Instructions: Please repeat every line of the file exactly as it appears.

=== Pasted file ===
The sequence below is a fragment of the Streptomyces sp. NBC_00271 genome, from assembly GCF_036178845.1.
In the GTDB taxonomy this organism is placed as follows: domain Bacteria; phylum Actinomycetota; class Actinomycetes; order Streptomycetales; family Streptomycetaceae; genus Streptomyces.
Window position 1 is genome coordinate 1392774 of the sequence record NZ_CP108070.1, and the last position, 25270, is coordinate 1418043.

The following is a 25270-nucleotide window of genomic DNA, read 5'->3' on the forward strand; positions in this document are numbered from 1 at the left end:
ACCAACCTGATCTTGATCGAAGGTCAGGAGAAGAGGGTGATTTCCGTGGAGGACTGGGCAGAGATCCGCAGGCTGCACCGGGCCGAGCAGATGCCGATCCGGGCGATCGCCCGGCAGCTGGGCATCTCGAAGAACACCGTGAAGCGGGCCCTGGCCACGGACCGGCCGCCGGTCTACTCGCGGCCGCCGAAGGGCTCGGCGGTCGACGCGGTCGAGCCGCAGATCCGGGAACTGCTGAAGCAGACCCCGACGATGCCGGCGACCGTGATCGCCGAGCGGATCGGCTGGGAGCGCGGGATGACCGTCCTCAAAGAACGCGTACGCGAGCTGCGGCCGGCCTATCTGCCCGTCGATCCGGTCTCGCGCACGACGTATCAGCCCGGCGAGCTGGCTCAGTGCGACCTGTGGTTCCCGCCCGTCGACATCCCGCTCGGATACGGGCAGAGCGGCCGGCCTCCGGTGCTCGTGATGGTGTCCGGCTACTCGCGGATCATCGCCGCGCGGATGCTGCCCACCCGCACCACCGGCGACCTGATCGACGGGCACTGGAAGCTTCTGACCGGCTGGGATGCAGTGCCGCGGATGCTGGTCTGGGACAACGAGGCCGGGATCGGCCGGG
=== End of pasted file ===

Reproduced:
The sequence below is a fragment of the Streptomyces sp. NBC_00271 genome, from assembly GCF_036178845.1.
In the GTDB taxonomy this organism is placed as follows: domain Bacteria; phylum Actinomycetota; class Actinomycetes; order Streptomycetales; family Streptomycetaceae; genus Streptomyces.
Window position 1 is genome coordinate 1392774 of the sequence record NZ_CP108070.1, and the last position, 25270, is coordinate 1418043.

The following is a 25270-nucleotide window of genomic DNA, read 5'->3' on the forward strand; positions in this document are numbered from 1 at the left end:
ACCAACCTGATCTTGATCGAAGGTCAGGAGAAGAGGGTGATTTCCGTGGAGGACTGGGCAGAGATCCGCAGGCTGCACCGGGCCGAGCAGATGCCGATCCGGGCGATCGCCCGGCAGCTGGGCATCTCGAAGAACACCGTGAAGCGGGCCCTGGCCACGGACCGGCCGCCGGTCTACTCGCGGCCGCCGAAGGGCTCGGCGGTCGACGCGGTCGAGCCGCAGATCCGGGAACTGCTGAAGCAGACCCCGACGATGCCGGCGACCGTGATCGCCGAGCGGATCGGCTGGGAGCGCGGGATGACCGTCCTCAAAGAACGCGTACGCGAGCTGCGGCCGGCCTATCTGCCCGTCGATCCGGTCTCGCGCACGACGTATCAGCCCGGCGAGCTGGCTCAGTGCGACCTGTGGTTCCCGCCCGTCGACATCCCGCTCGGATACGGGCAGAGCGGCCGGCCTCCGGTGCTCGTGATGGTGTCCGGCTACTCGCGGATCATCGCCGCGCGGATGCTGCCCACCCGCACCACCGGCGACCTGATCGACGGGCACTGGAAGCTTCTGACCGGCTGGGATGCAGTGCCGCGGATGCTGGTCTGGGACAACGAGGCCGGGATCGGCCGGG